On Monday, I shared the classic EPIC2015 with my undergraduate new media class. We discussed which companies had been less or more influential than this 2004 vision and how the vision missed mobile and YouTube.
2006. Google combines all of its services into the Google Grid, a universal platform that provides a functionally limitless amount of disk space and bandwidth to store and share media of all kinds. Each user selects her own level of privacy. She can store her content securely on the Google Grid or publish it for all to see. It has never been easier for people to make their lives part of the media landscape.
2007. Microsoft responds to Google’s mounting challenge with Newsbotster, a social news network and participatory journalism platform. Newsbotster ranks and sorts news based on what each user’s friends and colleagues are reading, and viewing and it allows everyone to comment on what they see.
In 2004, Mark Zuckerburg launched Facebook, which more closely matches the description of the fictional Google Grid’s ease of use than anything the search giant has launched. Facebook has also enticed its customer base to make private decisions public — showing us content (but not yet ranking it, no Digg-like feature yet) that our friends are reading (Facebook integration) — and Facebook makes it very easy for “everyone to comment on what they see.”
Strike outs here for both Google and Microsoft.
But now Google has launched a field test of its latest “social” effort: the Google+ project. One of the core ideas — our desire to share information selectively — was also at the heart of the imaginary Google Grid. And it answers one of the criticisms of Facebook. Steven Levy (@stevenjayl) has a great background on the project, code-named Emerald Sea, at Wired:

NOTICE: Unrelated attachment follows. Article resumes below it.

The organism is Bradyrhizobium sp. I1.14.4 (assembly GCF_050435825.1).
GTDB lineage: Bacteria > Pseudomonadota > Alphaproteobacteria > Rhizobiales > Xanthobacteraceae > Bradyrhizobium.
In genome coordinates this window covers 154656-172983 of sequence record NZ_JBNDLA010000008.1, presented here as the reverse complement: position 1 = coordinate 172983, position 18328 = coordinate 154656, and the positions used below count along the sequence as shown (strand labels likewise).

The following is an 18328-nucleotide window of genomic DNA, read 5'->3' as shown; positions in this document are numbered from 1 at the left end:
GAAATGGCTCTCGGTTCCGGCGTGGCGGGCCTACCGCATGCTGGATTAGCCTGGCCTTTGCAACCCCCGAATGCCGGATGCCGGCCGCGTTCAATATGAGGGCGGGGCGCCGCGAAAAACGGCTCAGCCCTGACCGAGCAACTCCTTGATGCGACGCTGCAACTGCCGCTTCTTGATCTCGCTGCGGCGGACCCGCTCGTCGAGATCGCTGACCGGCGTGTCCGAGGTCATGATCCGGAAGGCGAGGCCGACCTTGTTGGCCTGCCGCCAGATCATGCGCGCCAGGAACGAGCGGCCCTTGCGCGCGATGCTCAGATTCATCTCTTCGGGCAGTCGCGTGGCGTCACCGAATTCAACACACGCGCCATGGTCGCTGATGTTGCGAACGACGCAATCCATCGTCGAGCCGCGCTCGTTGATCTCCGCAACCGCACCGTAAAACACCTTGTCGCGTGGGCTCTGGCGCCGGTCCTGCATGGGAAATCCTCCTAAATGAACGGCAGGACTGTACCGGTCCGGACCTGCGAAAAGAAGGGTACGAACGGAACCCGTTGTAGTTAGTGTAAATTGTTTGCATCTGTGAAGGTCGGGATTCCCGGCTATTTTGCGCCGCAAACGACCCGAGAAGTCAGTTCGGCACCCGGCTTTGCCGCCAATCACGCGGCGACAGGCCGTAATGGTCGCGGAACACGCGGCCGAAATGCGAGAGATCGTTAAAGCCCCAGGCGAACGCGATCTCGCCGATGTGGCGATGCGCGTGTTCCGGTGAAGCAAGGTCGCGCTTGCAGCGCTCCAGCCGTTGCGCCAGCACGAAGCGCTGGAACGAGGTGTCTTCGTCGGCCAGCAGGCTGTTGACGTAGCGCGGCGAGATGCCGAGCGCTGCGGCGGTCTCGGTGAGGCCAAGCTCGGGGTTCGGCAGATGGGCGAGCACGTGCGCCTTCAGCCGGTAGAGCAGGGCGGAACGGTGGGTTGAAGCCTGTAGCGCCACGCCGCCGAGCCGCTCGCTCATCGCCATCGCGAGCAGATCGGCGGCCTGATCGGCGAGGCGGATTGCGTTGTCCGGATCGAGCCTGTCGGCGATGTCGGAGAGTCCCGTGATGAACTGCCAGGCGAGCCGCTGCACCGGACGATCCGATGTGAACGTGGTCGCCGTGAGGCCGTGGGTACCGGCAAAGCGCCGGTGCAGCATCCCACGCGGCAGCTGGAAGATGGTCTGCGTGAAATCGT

Emerald Sea is not a Facebook killer, Gundotra told me. In fact, he added, somewhat puckishly, “people are barely tolerant of the Facebook they have,” citing a consumer satisfaction study that rated it barely higher than the IRS. Instead, he says, the transformation will offer people a better Google.
Nonetheless, it was impossible to deny that “+1” (as it was then called) offered some of features closely associated with Facebook. The overall difference is that Google would try to leverage its assets to do certain things more effectively than Facebook, and attempt other things that Facebook can’t pull off yet.
“The internet is nothing but software fabric that connects the interactions of human beings,” Gundotra said. “Every piece of software is going to transformed by this primacy of people and this shift.” Gundotra said that to date identifying people has been “the most epic failure of Google…. Because we were focusing on organizing the world’s information, the search company failed to do the most important search of all.”
Did Google learn from Wave? In other words, is the product ready for prime time and is it easy to use? (Wave was neither.) The answer to the second question may be yes:
So why does Google+ look so good? It’s simple; it was designed by one of the creators of the original Macintosh.
Me, I’m looking forward to Sparks, which is designed to track my interests and recommend content that it thinks I will like. This bot/AI/whatever-you-want-to-call-it — if it can learn as fast as SPAM algorithms (give me more of this and less of that, you know, like Zite) — could be the deal-maker for information junkies (which includes journalists, politicos, marketing folks …. and a host of others):
Sparks delivers a feed of highly contagious content from across the Internet. On any topic you want, in over 40 languages. Simply add your interests, and you’ll always have something to watch, read and share—with just the right circle of friends:
What do you think? Has the train left the station or can Google catch up?
Watch EPIC2015 and Google+ :